Background: Monthly hormonal fluctuations during the menstrual cycle play a key role in the development of acne vulgaris in women. However, previous studies were questionnaire surveys and lacked objective data. Additionally, the physiological function of skin declines in acne vulgaris patients but little is known about these physiological changes during the menstrual cycle. Therefore, we aimed to clarify the longitudinal changes in the abundance of Propionibacterium acnes (P. acnes) in the skin of women during the menstrual cycle and the relationship between the abundance and skin physiological functions.
Materials and Methods: Six healthy women participated. Transepidermal water loss (TEWL), sebum secretion, stratum corneum (SC) hydration, and pH were measured, and skin bacteria (P. acnes) were collected from the left cheek every 2-3 days during the menstrual cycle.
Results: The relative abundance of P. acnes peaked after day 14 of the menstrual cycle and was rapidly decreased 2-3 days later. The relative abundance of P. acnes peaked on day 15 of the menstrual cycle in the subject who developed acne vulgaris, and the relative amount of Locus3 was simultaneously increased. The relative abundance of P. acnes was found to be correlated with TEWL (r=0.28, p<0.05) and SC hydration (r=-0.66, p<0.01).
Conclusion: Our findings show rapid changes in the number of P. acnes was occurred in the latter half of the menstrual cycle. Moreover, the physiological functions of skin were reduced when the number of P. acnes was increased. Therefore, improving the physiological function of skin may be necessary to prevent the development of acne vulgaris.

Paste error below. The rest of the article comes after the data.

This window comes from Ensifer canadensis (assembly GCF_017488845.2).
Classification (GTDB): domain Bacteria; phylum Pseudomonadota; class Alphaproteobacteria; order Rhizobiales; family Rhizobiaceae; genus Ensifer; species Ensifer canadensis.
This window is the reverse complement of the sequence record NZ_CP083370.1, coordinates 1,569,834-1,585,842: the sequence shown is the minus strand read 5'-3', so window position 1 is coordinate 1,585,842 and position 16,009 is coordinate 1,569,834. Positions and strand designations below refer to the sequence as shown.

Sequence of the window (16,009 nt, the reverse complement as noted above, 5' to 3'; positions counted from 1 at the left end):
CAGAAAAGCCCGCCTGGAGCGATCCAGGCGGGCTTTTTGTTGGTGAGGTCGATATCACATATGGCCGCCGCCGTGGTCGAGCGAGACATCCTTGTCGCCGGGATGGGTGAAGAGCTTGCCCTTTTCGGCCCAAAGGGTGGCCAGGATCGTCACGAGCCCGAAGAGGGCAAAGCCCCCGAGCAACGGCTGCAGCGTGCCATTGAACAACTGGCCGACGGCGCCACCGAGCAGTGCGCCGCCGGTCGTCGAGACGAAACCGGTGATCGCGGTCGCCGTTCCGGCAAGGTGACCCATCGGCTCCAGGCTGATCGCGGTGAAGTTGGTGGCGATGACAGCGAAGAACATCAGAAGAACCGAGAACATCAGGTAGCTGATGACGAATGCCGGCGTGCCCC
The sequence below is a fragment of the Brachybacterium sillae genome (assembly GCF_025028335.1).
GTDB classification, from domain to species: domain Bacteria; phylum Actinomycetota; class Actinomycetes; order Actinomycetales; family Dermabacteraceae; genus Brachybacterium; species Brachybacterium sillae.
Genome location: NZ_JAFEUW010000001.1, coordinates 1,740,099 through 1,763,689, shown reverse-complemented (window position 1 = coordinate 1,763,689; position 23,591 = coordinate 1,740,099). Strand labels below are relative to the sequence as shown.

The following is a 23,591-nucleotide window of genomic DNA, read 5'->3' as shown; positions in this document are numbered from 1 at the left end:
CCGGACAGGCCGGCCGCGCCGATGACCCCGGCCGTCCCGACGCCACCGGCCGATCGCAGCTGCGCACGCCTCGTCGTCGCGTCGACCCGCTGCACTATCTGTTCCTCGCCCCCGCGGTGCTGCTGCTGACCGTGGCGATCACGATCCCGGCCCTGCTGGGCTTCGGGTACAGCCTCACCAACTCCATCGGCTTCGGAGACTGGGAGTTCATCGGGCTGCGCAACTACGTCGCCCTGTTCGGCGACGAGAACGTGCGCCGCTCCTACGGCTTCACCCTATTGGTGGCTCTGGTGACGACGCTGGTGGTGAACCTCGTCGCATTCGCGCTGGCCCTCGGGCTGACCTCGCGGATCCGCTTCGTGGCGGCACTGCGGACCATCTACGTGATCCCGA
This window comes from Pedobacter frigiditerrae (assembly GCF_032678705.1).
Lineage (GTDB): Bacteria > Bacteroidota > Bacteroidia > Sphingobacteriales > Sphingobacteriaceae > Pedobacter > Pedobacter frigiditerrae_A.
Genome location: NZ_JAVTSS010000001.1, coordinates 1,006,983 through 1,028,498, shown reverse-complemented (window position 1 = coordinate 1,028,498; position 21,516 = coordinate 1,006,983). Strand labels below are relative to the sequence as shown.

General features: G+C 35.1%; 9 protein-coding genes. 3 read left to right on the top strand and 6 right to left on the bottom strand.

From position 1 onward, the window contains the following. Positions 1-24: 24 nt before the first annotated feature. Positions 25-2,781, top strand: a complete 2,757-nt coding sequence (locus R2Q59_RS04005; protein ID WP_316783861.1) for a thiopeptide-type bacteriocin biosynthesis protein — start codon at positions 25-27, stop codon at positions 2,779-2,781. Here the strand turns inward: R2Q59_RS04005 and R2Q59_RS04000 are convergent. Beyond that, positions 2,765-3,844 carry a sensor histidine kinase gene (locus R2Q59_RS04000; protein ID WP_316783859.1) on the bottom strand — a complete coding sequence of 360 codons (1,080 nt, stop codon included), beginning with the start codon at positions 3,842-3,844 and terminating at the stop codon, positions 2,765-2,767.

Relaxation of the stomach is achieved by inhibiting cholinergic myenteric neurons that connect with vagal preganglionic neurons. In addition, non-adrenergic non-cholinergic (NANC) myenteric neurons that were activated by the excitation of vagal preganglionic neurons induce relaxation. Our previous study demonstrated that electrical stimulation of the superior laryngeal nerve (SLN) evokes relaxation in the proximal stomach. The relaxation evoked by electrical stimulation of the SLN was still observed after injection of atropine, albeit reduced in magnitude. NANC myenteric neurons activated by the excitation of vagal preganglionic neurons may function in laryngeal afferent-mediated gastric relaxation. The present study aimed to identify whether excitation of the vagal preganglionic neurons plays a role in the laryngeal afferent-mediated relaxation of the stomach using histological techniques. Excitation of neurons in the dorsal motor nucleus of the vagus (DMV) was detected by c-fos immunoreactivity after electrical stimulation of the SLN. Abdominal-projecting neurons were identified by intraperitoneal injection of the retrograde tracer fluorogold (FG). Electrical stimulation of the left SLN induced c-fos expression in the dorsal vagal complex (DVC), which includes the area postrema (AP), the nucleus of the solitary tract (NTS) and the DMV, bilaterally. The paragigantocellular nucleus, the ventrolateral reticular nucleus and the area surrounding the nucleus ambiguus were also stained. In the DVC, FG-labeled cells were only observed in the DMV, which contains the cell bodies of the vagal preganglionic neurons. Cells labeled by both c-fos and FG were detected in the DMV. This suggested that the abdominal-projecting DMV neurons were excited in response to electrical stimulation of the SLN. To identify the gastric-projecting neurons, FG was injected into the anterior wall of the proximal stomach. Electrical stimulation of the SLN induced c-fos expression in FG-positive DMV neurons, but the number of FG-positive neurons was smaller than that after intraperitoneal injection. Most double-positive cells were located at the rostrocaudal middle level of the DMV. Additionally, immunofluorescence labelling of nitric oxide synthase (NOS), c-fos and FG was performed to clarify whether c-fos- and FG-double-positive cells had nitric oxide (NO). FG was injected into the anterior wall of the stomach. Triple-positive cells for FG, c-fos and NOS were observed in the caudal DMV. As the NOS-containing preganglionic neurons in the DMV are considered “command NANC neurons”, NANC myenteric neurons may function in the gastric relaxation induced by SLN- afferent neurons. Taken together, excitation of SLN afferent neurons may induce gastric relaxation via NANC myenteric neurons in addition to cholinergic myenteric neurons.